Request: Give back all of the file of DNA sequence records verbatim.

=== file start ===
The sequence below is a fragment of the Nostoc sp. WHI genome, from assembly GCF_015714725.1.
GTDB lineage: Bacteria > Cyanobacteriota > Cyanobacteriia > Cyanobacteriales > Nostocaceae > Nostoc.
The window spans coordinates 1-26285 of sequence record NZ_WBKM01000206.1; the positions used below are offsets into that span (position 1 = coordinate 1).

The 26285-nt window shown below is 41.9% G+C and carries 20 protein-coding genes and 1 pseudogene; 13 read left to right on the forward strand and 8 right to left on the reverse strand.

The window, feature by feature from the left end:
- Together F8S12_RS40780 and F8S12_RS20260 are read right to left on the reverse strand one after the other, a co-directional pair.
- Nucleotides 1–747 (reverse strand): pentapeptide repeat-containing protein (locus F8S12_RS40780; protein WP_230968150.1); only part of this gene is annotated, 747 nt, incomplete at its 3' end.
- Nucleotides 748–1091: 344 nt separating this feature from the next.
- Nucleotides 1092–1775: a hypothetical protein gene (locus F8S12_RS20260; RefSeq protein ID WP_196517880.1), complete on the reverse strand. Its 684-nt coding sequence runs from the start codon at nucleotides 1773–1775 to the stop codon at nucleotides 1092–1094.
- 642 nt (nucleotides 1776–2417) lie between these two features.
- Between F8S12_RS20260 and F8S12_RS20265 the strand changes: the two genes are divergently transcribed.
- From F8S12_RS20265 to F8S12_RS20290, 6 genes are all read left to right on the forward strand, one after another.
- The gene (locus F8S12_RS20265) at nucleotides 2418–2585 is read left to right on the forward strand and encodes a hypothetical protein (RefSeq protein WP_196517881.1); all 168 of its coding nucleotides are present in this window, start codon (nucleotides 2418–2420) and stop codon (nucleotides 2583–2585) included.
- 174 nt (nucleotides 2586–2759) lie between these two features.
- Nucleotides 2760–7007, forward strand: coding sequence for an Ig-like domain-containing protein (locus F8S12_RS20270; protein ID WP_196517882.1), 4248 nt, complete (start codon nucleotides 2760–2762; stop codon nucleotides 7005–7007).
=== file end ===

The sequence below is a fragment of the Nostoc sp. WHI genome, from assembly GCF_015714725.1.
GTDB lineage: Bacteria > Cyanobacteriota > Cyanobacteriia > Cyanobacteriales > Nostocaceae > Nostoc.
The window spans coordinates 1-26285 of sequence record NZ_WBKM01000206.1; the positions used below are offsets into that span (position 1 = coordinate 1).

The 26285-nt window shown below is 41.9% G+C and carries 20 protein-coding genes and 1 pseudogene; 13 read left to right on the forward strand and 8 right to left on the reverse strand.

The window, feature by feature from the left end:
- Together F8S12_RS40780 and F8S12_RS20260 are read right to left on the reverse strand one after the other, a co-directional pair.
- Nucleotides 1–747 (reverse strand): pentapeptide repeat-containing protein (locus F8S12_RS40780; protein WP_230968150.1); only part of this gene is annotated, 747 nt, incomplete at its 3' end.
- Nucleotides 748–1091: 344 nt separating this feature from the next.
- Nucleotides 1092–1775: a hypothetical protein gene (locus F8S12_RS20260; RefSeq protein ID WP_196517880.1), complete on the reverse strand. Its 684-nt coding sequence runs from the start codon at nucleotides 1773–1775 to the stop codon at nucleotides 1092–1094.
- 642 nt (nucleotides 1776–2417) lie between these two features.
- Between F8S12_RS20260 and F8S12_RS20265 the strand changes: the two genes are divergently transcribed.
- From F8S12_RS20265 to F8S12_RS20290, 6 genes are all read left to right on the forward strand, one after another.
- The gene (locus F8S12_RS20265) at nucleotides 2418–2585 is read left to right on the forward strand and encodes a hypothetical protein (RefSeq protein WP_196517881.1); all 168 of its coding nucleotides are present in this window, start codon (nucleotides 2418–2420) and stop codon (nucleotides 2583–2585) included.
- 174 nt (nucleotides 2586–2759) lie between these two features.
- Nucleotides 2760–7007, forward strand: coding sequence for an Ig-like domain-containing protein (locus F8S12_RS20270; protein ID WP_196517882.1), 4248 nt, complete (start codon nucleotides 2760–2762; stop codon nucleotides 7005–7007).